Learning to play go is like learning a new language
- Or: "Why reading is 90% of your playing strength."
- Learning shapes, tesuji, probes is like learning words, expanding your vocabulary.
- Going over pro games is like reading books, seeing how words are used by native speakers.
- Learning joseki is like learning set phrases, like "Can you tell me the time?" or "How much for those apples?"
- Doing life & death is like conversation practice: "At the hotel", "At the airport", "In the shop".
- Standard openings are like standard conversation starters, like "How was work today?"
Playing a game is like having an actual conversation. You still have to tie all of what you've learned together. Which words are appropriate to express what thought? What response is appropriate to which question? Is this consistent with the rest of what I've been saying? Even though you're using the same words, every conversation is unique.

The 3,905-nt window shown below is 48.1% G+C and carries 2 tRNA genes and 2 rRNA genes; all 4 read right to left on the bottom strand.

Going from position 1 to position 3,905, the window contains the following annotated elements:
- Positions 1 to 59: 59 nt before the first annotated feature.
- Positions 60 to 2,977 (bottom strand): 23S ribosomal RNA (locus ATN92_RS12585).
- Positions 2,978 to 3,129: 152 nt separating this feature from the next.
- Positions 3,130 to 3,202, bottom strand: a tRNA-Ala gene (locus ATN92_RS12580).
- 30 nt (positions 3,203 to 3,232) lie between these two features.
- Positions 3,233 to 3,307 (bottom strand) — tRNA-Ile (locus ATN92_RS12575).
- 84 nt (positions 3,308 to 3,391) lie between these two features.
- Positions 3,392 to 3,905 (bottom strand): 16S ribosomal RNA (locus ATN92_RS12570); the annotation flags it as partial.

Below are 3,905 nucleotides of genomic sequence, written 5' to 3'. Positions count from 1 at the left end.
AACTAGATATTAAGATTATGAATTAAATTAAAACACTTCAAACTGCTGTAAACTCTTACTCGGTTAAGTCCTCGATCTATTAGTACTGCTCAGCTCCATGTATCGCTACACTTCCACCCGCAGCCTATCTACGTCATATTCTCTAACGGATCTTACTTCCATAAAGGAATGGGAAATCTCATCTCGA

Having an actual conversation means you have to think about what you are saying. That is what reading is in go. All those memorized components will make your conversation better, easier and faster, but you do have to think about how to apply them.
tapir: I, 110%, agree with this page. I even recently mixed some tsumego problems with my vocabulary cards. But what is the equivalent of writing a love letter or a poem? Do I try to win conversations? Shouldn't I escape unpleasant games more often, as I do with unpleasant conversations?
Herman: Perhaps "debate" is more appropriate for a formal game, discussion for a casual game, conversation for exploring variations during analysis, etc. A poem or love letter would be a specially composed go problem, perhaps. There's all sorts of conversations, just like there's all sorts of types of go games :)